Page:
You can’t help but notice the building if you get caught by the red light at the intersection of Campbellton and Broad streets in downtown Douglasville. The tile work showcasing the business name, the little architectural flourishes that make the building so unique and the exquisite round and fan windows all boasting imported German glass takes you back to another time.
I’m referring to the beautiful Farmers and Merchants Bank building, of course. The location happens to be the original home to the second bank organized in Douglasville.
As the South moved from Reconstruction to the New South era there was a sudden spike in the number of applications for new national banking charters by businessmen who had taken over as the new leading class. These men understood the New South philosophy calling for changes in the Southern economy regarding industrialization, especially the textile industry.
Douglasville Banking Company, our first bank, opened in 1891. The space that bears their name now serves as the welcome center for the city of Douglasville.
The second bank, Farmers and Merchants Bank, was opened in 1907 with assets of $25,000. The Farmers and Merchants Bank was established after a visit from W.S. Witham, the founder of the Witham Banking System. Witham Banks were state banks, organized under Georgia laws with individual officers and directors and each had their own individual capital.
The Witham Banking System focused on small rural areas with populations of 1,000 or less. Mr. Witham would meet with local citizens and persuade them they needed a bank. My research indicates Witham was a masterful speaker and his position on the State Sunday School Board for the Methodist Church probably didn’t hurt either.
By the time the Farmers and Merchants Bank was organized in Douglasville Witham had approximately 80 banks in Georgia and Florida involved in his chain. Each member bank would appoint Witham as fiscal agent, and he would receive a fee from each location.
A 1916 Douglas County Sentinel article advises W. Claude Abercrombie served as president of the Farmers and Merchants Bank. His brother Joseph S. Abercrombie was identified as a stockholder. Rader Stewart was also involved with the bank.
I became very interested in the history of the Farmers and Merchants Bank when I noticed a small blurb in Fannie Mae Davis’ history of the county that read, “When hard times hit Douglas County in 1926 and 1927, the bank failed also, and it was taken over by the old Georgia State Bank (not affiliated by a more recent Georgia State Bank).”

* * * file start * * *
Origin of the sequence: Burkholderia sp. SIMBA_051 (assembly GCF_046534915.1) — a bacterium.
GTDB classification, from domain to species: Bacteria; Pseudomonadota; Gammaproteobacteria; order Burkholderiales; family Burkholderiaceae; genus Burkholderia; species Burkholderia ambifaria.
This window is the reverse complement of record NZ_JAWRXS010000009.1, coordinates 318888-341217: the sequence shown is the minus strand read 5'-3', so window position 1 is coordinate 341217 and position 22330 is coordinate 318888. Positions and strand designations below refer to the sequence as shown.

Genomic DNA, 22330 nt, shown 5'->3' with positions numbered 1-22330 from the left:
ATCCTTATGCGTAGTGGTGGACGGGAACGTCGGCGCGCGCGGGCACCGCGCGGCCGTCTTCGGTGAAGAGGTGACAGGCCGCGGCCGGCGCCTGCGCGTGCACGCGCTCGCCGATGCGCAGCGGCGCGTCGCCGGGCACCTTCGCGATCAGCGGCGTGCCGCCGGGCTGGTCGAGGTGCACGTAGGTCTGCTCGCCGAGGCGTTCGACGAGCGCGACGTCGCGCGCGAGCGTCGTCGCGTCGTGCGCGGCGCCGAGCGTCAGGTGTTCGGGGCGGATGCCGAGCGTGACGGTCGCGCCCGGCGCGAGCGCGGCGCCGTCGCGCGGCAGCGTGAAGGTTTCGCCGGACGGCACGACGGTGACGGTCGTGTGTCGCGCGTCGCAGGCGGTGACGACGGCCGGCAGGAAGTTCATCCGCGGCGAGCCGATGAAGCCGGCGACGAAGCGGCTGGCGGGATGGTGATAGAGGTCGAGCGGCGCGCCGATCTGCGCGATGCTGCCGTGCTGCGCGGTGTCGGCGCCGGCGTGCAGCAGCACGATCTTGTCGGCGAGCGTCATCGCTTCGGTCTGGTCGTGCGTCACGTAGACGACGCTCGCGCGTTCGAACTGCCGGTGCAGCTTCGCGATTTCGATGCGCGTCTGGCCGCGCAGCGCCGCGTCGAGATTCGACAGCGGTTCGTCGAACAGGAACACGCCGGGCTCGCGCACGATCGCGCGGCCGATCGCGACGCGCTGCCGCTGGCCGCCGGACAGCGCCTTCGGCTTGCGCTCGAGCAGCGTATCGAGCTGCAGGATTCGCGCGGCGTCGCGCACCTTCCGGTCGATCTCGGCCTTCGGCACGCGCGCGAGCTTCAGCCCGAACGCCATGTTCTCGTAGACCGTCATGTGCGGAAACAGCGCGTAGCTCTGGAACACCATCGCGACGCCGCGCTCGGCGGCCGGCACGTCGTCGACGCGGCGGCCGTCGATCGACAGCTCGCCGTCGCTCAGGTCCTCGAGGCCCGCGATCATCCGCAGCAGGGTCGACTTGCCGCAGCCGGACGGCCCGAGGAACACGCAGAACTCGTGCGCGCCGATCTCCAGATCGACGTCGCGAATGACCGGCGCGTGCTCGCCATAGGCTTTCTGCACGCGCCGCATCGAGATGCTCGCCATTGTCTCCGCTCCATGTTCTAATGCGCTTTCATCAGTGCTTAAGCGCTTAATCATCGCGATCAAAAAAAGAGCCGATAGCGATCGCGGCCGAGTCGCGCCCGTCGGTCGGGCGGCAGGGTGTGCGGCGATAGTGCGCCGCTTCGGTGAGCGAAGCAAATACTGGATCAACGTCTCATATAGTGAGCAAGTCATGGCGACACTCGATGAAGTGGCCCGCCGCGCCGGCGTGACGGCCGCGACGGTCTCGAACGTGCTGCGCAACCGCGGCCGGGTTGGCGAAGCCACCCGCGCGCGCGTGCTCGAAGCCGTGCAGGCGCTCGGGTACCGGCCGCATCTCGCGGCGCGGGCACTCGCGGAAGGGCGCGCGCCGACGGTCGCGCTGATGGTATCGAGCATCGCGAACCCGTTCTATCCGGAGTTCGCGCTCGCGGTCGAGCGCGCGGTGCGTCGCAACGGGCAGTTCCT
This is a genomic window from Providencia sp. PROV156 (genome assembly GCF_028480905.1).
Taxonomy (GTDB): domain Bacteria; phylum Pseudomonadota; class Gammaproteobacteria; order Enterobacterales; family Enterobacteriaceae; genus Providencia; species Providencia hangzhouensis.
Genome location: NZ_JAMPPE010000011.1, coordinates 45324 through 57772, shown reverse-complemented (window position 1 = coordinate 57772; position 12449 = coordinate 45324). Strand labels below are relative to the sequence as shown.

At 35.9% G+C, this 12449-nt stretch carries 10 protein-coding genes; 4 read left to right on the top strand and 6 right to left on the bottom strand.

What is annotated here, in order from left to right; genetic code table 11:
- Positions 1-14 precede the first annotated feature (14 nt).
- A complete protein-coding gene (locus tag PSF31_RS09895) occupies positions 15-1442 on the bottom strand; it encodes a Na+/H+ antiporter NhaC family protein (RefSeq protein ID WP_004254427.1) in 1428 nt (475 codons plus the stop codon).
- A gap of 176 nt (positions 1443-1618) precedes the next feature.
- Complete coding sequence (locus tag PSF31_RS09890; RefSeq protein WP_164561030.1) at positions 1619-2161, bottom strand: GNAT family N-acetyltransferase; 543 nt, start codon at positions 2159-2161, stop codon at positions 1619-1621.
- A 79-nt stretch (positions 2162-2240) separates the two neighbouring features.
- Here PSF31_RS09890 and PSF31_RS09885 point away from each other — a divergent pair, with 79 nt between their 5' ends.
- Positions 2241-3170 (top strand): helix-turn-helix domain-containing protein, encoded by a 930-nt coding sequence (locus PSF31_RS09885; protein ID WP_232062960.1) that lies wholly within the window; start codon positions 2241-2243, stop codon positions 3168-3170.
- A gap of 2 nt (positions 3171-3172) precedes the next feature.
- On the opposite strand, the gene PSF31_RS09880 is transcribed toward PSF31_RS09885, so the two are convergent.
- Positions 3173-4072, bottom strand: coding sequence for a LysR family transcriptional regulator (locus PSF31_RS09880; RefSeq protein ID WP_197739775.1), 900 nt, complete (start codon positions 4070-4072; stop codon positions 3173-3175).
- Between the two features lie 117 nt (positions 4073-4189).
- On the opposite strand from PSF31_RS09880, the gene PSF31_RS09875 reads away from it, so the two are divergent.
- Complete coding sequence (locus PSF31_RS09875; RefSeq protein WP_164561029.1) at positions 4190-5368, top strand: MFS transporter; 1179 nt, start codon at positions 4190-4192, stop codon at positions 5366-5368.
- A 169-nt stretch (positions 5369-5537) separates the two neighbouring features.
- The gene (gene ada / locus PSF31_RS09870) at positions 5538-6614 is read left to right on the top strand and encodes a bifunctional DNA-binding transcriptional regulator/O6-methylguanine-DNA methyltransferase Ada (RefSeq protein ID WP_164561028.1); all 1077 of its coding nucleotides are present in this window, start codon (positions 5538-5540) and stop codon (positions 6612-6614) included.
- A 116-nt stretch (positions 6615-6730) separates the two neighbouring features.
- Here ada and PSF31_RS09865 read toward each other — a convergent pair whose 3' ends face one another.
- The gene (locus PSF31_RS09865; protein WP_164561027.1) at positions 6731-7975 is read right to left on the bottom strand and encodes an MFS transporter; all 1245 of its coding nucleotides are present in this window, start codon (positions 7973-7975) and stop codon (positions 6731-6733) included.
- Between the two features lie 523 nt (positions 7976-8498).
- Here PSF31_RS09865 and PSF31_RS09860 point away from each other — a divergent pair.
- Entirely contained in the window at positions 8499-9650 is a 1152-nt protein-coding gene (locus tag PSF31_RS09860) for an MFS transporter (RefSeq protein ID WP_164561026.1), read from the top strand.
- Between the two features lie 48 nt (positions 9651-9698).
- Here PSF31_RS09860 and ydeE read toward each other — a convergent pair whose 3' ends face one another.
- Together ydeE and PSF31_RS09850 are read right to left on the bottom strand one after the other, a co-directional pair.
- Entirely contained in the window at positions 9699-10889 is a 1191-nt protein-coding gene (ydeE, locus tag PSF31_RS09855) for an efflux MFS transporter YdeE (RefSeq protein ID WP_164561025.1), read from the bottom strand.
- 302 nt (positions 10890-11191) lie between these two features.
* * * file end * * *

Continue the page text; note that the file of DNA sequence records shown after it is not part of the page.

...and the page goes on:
Hard times hit before the actual Depression?
That sent me into heavy research mode to discover what happened to the Witham Banking System, and I found quite a bit.
At some point Witham basically retired from running the chain of banks and his assistant, W.D. Manley, took over. Manley had no previous banking experience and had only served as a cashier when he was first hired. Loyalty to Witham is what seemed to qualify him for the job.
Though he worked with Witham, Manley did not adhere to the same conservative course. The chain prospered and grew under his management, but it was a house of cards waiting to fall due to Manley’s creative financing.
Manley would borrow from bank A to buy controlling shares of bank B. Once he owned controlling shares of bank B, it was simple to get a loan from bank B to pay off bank A. The shares of bank B could then be used to purchase control in bank C.
While Witham had his Peachtree Street mansion Manley lived in grand style on Paces Ferry Road in an Italian style mansion complete with a butler, chauffeur, limousine and shopping trips to Europe for his family.
As Manley continued to use the member banks as his own personal cash drawer the banks began to fail, shattering the economies of Georgia and Florida. By the end of 1926, 150 banks in both states were closed and more than $30 million was missing.
Many depositors, including folks right here in Douglasville, lost their life savings.
THIS is part of the hard times Fannie Mae Davis alludes to in her book.
Manley was tried and was eventually convicted of “fraudulent insolvency.” He served seven years.
The bank building eventually became the home of Powell’s Groceries, and most people my age remember Douglasville Printing Company being in that spot for most of their lives.
Lisa Cooper writes the amazing stories of Douglas County each Sunday. You can also find her Facebook page for Douglas County history under the name “Every Now and Then,” and visit her website at lisalandcooper.com for even more stories.